....Steve's reported as being a bit distressed after the operation. The Chinese philosophy, like the one about cold drinks being bad for your health, especially in winter, is that too much pain killing medicine is also bad
Elaine, talent show
ready for the dance part of her performance
for you. He thinks he needs more. We quickly get together a roster of teachers willing to stay with him overnight in 4 hour shifts. I agree to the graveyard shift, midnight to 4am. I borrow Marc's e-bike &, after a cold, wet half-hour trip to Subei hospital, I find Steve is peacefully sleeping so I do the same on the folding bed they've provided until Patrick & Mike arrive at 4am. Luckily I don't have classes until 10.30am!.....
…..not sure why but after Mike & Patrick's visit they move Steve to a private room, at no extra charge. He has a spacious room, with fridge, microwave, flat screen TV & no one to fiddle with his drip. I visit with Jim Zhang, the manager of Gloria Jean's, who takes some cheesecake & a takeaway cup of latte. Steve's looking better already. He's a little worried that he's sleeping a lot. I tell him, (from personal experience), that it's a good thing. His body will heal quicker if it can rest & concentrate its energies on the injury.....
…..testing Grade 6 students. It's not funny, just pathetic for the most part. Having taught some of the same kids
Second place prize
She was pretty happy with that
in grade 3, when we had no curriculum & made up lessons about food, names of planets in the solar system & their relative sizes & taught them songs, (they still remember most of, “Hello Goodbye”!), we now have a painfully simple curriculum based on Sesame street characters which is meant to ensure that they get all the basics thoroughly engrained. The bright ones are bored & the, ...less able, yes, that sounds better than what I was tempted to write..., are never going to differentiate, “he” from “she” or remember that English words have plurals. Some appear, during the oral exam anyway, incapable of making any sound remotely resembling human speech, despite being more than capable of speech during the classes.....
…..having in one class taught just 6 adjectives as opposites, (wet / dry, clean / dirty, new / old), I have to give a couple of kids credit for at least a spirited attempt to answer the following profound proposition; “This hat is wet, (pointing to a dry hat), how about this one?” ...pregnant pause. “This one is...not wet”......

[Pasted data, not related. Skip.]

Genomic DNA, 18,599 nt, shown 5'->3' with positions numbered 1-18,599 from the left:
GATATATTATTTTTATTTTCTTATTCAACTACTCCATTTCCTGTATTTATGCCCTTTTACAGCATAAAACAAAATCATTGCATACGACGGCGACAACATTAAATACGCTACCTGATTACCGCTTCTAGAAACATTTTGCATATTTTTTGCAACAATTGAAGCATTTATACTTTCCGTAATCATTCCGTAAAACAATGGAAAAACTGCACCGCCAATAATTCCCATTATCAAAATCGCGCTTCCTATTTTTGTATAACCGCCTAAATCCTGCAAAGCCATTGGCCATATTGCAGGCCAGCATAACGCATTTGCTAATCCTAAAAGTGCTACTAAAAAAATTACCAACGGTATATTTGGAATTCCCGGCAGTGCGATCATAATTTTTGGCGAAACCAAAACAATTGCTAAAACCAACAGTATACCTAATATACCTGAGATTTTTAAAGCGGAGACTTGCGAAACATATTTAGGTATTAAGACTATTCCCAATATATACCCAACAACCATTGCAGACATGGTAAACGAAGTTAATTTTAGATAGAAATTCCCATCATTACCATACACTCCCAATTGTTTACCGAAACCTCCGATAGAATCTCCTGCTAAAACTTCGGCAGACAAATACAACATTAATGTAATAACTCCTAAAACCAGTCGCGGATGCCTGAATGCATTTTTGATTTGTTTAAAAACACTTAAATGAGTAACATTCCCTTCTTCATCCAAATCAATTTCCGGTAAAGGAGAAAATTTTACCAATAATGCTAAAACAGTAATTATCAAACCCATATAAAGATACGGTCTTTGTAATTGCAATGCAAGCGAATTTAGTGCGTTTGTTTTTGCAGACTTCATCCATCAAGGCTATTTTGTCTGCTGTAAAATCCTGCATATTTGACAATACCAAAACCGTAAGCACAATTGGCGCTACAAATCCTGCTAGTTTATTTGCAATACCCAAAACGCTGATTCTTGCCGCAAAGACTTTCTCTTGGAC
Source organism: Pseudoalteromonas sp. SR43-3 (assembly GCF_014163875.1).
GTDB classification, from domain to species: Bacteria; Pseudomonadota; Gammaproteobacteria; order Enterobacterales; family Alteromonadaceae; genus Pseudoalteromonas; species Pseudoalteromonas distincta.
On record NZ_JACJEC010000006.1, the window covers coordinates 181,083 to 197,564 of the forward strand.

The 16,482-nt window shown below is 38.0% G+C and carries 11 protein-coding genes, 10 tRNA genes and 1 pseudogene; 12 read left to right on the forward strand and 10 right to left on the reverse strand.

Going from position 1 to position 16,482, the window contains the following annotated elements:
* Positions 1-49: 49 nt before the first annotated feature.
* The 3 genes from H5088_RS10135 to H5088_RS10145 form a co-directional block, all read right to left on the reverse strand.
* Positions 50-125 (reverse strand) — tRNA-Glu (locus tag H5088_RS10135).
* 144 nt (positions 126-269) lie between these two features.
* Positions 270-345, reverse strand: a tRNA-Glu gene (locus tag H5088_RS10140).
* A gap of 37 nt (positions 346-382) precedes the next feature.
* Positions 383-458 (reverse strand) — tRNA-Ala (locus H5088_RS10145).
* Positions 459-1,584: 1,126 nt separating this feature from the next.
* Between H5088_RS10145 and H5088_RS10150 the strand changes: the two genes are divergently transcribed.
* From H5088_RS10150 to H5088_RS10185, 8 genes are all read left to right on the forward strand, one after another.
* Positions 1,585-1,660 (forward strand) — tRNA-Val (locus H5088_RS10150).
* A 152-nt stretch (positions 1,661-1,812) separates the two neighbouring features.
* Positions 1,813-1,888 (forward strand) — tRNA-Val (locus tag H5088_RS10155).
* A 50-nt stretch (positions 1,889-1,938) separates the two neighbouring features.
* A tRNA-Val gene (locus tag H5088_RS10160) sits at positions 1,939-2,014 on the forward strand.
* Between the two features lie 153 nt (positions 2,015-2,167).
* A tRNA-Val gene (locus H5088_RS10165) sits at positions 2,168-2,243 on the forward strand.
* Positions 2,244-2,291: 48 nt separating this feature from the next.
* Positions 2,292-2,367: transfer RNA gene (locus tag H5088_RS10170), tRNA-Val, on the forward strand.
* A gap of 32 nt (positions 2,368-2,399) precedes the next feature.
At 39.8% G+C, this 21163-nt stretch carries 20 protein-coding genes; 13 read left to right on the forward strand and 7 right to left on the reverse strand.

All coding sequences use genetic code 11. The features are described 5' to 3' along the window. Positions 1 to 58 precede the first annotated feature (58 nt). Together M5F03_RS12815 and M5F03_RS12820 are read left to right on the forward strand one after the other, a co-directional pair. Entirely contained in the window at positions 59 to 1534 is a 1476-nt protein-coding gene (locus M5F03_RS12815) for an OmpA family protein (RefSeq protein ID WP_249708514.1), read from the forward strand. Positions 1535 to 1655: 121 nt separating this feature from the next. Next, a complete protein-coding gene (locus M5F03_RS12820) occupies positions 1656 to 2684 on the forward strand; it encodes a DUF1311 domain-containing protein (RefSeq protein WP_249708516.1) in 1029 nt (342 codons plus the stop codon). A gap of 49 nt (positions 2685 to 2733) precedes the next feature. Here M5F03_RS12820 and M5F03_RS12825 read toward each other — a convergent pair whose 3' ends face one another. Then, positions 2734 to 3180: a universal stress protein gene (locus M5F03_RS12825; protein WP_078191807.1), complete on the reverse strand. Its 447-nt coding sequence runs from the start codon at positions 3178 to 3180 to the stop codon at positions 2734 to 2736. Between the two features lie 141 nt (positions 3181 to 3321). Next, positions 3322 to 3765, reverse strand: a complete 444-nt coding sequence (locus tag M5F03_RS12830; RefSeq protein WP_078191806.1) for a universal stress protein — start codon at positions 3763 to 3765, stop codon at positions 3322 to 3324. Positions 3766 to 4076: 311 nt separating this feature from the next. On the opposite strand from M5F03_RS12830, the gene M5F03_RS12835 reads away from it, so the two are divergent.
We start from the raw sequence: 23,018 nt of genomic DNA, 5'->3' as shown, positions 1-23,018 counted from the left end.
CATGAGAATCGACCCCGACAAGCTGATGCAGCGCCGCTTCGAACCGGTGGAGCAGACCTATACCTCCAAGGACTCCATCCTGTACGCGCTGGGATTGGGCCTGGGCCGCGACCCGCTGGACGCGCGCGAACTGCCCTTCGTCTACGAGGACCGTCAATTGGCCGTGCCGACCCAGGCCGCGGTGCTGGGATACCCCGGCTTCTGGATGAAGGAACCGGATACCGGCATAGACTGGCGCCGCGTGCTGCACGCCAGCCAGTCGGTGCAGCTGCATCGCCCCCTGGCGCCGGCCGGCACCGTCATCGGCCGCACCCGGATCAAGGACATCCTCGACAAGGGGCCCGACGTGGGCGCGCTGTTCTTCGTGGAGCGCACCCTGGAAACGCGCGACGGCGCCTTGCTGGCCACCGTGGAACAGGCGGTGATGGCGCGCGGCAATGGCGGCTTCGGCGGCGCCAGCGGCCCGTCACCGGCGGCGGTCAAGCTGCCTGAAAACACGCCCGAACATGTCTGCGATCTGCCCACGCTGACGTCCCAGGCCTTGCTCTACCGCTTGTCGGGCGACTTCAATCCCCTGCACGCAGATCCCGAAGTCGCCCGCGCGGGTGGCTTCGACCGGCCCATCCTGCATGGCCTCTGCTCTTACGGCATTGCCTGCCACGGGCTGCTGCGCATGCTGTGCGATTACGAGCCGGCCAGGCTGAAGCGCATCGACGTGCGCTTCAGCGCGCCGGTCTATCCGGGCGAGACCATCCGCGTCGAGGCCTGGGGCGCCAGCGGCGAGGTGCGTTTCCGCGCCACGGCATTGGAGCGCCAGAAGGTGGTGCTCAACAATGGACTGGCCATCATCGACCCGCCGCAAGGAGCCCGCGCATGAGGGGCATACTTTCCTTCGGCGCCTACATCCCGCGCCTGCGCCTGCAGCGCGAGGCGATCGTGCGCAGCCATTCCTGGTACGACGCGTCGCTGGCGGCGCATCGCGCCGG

.....Elaine, who had been teaching Steve Chinese, is a keen dancer & is now trying her hand
Luyuan electric scooter
at songwriting & singing. Steve helped her to put the music together for a show at the university the week before last, now she has another show to do & another song. It'll fall to me this time to work out the music as Steve will definitely still be out of action. Then there's next week's HSK Chinese exam in Nanjing, with Alex, Patrick & I all realising we don't know enough. Level 4 is going to be a lot harder than than the Level 2 exam we managed easily last time.....
…..I have finally succumbed to the temptation to buy an e-scooter. One of the Chinese English teachers in my office, Martha, offers to help me negotiate the purchase & help translate some of the details, (motor power, battery life etc.). I have built up some “guanxi” (loosely translated as “connection”), by helping to record some readings for her lessons & starting to teach her 4 year old daughter the violin. There's a sale on at the shop near the Da Run Fa. I can get a pretty nifty scooter for ¥2800, under Au$500, 40kph, a range (I'm told) of up to 70km, probably less in winter as
Julie, Peking Duck, Nanjing
Chinese teacher in Nanjing, at dinner with Steve & me
lower temperatures reduce the battery range, pretty impressive acceleration, pump, wheel lock, 6 months battery guarantee. I'll keep you posted on how it all turns out. Luyuan is a popular make here & there are thousands on the streets of Yangzhou alone. Compared to, as I remember, Au$1,800 in Australia for a small e-bike with a much less powerful motor & nowhere near as many features, I'm hoping it's a good investment. I let Martha take the 3 free non-stick saucepans as I don't have a hotplate in my room, just an electric frying pan / slow cooker. One good turn deserves another. That's guanxi. I keep the free umbrella.....
Tot: 0.172s; Tpl: 0.02s; cc: 11; qc: 31; dbt: 0.0313s; 31; m:apollo w:www (18.104.22.168); sld: 2;
; mem: 6.4mb